EU Targets Renewables over Biofuels
EU ministers have admitted being ‘grossly confused’ over renewable energy targets. There has been widespread belief amongst European ministers that the EU renewable energy target stipulates all fuels must contain 10% biofuels by 2020.
However, it has recently come to light that the original policy documents have been woefully misunderstood by ministers.
At a recent meeting, the French energy and environment minister Jean-Louis Borloo pointed out that: “The member states realised that the commission’s plan specifies that 10 percent of transport needs must come from renewable energy, not 10 percent from biofuels.”
There has been widespread condemnation of the European policy position on biofuels from heavyweight non-government organisations (NGOs) such as the RSPB and the WWF. At this stage however, there may be a new opportunity for NGOs to influence EU renewable energy policy direction. Mr Borloo now believes that the policy could be interpreted to infer that renewable energy could come from fuel cell technology and electricity from renewable sources, rather than biofuels or other unsustainable sources.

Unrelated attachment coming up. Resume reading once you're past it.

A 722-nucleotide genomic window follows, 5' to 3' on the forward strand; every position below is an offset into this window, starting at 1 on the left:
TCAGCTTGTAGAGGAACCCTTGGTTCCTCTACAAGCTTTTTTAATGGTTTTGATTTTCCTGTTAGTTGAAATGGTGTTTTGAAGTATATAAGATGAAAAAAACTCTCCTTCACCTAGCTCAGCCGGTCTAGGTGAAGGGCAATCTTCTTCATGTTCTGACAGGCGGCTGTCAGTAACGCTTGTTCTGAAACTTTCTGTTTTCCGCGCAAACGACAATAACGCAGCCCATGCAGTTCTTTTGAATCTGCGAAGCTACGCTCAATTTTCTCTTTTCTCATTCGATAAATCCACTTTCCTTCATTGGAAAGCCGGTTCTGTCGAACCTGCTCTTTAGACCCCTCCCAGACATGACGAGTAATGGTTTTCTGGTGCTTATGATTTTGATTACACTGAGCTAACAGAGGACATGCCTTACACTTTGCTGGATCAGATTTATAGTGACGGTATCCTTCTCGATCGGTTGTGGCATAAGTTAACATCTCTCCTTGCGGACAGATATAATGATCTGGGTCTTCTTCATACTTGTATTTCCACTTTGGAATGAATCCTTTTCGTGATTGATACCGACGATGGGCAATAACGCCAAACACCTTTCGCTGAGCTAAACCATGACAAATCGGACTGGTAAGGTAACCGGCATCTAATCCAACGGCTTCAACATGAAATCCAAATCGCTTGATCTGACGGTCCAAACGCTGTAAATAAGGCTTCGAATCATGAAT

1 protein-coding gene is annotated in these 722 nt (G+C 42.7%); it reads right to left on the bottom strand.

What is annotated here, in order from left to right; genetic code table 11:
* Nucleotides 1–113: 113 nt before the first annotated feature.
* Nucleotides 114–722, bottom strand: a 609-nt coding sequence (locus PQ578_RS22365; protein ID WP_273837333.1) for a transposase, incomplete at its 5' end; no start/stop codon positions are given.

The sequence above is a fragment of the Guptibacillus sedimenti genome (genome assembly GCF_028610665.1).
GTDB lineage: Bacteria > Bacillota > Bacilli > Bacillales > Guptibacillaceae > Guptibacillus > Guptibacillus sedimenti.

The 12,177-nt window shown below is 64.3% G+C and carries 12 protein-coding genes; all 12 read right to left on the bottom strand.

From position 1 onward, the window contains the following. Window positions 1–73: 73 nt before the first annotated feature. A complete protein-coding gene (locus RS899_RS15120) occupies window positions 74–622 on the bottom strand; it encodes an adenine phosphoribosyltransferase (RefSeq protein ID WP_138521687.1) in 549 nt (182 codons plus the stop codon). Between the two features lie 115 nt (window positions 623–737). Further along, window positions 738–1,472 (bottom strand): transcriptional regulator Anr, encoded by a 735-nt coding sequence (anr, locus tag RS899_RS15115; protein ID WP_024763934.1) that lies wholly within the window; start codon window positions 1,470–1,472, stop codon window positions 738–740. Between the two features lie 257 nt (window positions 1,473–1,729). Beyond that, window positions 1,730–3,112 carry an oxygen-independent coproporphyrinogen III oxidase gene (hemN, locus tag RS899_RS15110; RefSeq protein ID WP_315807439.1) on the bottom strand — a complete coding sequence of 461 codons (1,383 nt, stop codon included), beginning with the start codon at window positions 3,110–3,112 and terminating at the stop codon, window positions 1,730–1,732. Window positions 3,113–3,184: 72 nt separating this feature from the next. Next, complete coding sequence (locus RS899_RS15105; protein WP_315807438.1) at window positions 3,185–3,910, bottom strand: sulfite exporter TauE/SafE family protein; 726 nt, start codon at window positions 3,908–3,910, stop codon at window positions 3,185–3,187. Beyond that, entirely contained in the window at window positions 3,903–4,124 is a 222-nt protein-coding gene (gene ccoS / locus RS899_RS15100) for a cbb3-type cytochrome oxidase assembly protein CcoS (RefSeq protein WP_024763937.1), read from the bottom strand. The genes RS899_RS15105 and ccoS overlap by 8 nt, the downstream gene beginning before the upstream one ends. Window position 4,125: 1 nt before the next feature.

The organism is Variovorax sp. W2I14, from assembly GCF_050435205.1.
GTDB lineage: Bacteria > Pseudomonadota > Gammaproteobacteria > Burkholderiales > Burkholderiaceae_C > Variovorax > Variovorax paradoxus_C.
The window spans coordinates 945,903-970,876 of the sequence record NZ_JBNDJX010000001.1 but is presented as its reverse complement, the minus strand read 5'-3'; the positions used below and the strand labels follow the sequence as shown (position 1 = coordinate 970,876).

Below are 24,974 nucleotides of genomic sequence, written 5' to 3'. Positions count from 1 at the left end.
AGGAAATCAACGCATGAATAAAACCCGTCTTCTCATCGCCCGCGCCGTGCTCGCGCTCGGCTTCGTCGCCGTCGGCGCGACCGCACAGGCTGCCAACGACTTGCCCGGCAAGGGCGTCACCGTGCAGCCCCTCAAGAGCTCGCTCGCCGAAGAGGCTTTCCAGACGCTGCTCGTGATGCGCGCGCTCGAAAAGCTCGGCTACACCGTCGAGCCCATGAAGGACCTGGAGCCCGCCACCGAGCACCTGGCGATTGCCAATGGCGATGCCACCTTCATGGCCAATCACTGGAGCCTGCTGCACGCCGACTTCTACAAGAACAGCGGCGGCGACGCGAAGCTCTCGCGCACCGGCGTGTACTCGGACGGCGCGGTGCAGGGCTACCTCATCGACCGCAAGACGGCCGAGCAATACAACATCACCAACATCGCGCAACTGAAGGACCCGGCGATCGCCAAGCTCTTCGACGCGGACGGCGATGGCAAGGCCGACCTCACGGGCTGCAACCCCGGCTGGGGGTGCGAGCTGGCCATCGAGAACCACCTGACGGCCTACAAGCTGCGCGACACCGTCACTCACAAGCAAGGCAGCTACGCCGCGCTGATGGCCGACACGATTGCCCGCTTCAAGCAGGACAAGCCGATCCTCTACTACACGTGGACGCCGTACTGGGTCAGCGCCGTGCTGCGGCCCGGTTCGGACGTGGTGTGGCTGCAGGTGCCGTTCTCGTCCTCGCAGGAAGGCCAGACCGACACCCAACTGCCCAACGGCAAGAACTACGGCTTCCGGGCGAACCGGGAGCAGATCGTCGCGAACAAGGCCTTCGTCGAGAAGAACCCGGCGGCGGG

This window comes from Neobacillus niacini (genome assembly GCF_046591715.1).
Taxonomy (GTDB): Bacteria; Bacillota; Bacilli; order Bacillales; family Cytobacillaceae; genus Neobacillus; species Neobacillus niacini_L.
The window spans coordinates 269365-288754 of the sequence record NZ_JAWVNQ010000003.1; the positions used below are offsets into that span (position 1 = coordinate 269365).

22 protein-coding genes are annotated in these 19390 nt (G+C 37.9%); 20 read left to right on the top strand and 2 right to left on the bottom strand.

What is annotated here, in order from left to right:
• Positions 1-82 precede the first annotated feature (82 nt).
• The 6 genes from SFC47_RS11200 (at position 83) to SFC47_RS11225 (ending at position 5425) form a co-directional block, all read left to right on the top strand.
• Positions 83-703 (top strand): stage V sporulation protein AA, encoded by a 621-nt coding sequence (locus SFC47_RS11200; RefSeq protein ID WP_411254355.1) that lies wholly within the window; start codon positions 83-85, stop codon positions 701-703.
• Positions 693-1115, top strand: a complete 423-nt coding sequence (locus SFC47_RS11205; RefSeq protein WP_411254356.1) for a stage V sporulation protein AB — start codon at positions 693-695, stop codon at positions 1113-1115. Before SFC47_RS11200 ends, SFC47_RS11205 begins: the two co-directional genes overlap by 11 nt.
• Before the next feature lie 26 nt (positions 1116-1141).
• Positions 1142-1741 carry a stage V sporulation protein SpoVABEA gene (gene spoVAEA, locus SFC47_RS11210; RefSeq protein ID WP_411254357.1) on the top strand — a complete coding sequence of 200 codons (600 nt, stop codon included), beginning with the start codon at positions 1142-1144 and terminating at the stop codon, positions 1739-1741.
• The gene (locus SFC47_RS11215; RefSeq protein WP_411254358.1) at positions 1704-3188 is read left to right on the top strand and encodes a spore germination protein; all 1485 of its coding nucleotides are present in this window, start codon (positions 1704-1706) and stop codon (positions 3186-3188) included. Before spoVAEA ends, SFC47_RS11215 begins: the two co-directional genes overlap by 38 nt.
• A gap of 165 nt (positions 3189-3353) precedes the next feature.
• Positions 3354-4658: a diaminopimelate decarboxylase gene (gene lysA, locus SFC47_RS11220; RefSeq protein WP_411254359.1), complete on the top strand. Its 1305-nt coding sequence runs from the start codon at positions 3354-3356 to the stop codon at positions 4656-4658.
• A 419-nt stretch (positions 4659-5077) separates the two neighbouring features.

Despite the political distancing from biofuel policy after the recent hiatus, there has been no official EU policy change towards biofuels. The Green MEP Claude Turmes has proposed a bilateral agreement with Brazil to import biofuels from sugarcane stocks – the only biofuel source he considers sustainable.
The BES invites members and readers of the blog to contribute to the Biofuels debate: does the EU renewables policy need a better focus? Might it be sensible to distinguish between ecologically unsound biofuels and more sustainable biofuels? Should the EU place stronger emphasis on energy efficiency in transport, housing and business?
The BES strongly welcome your views!
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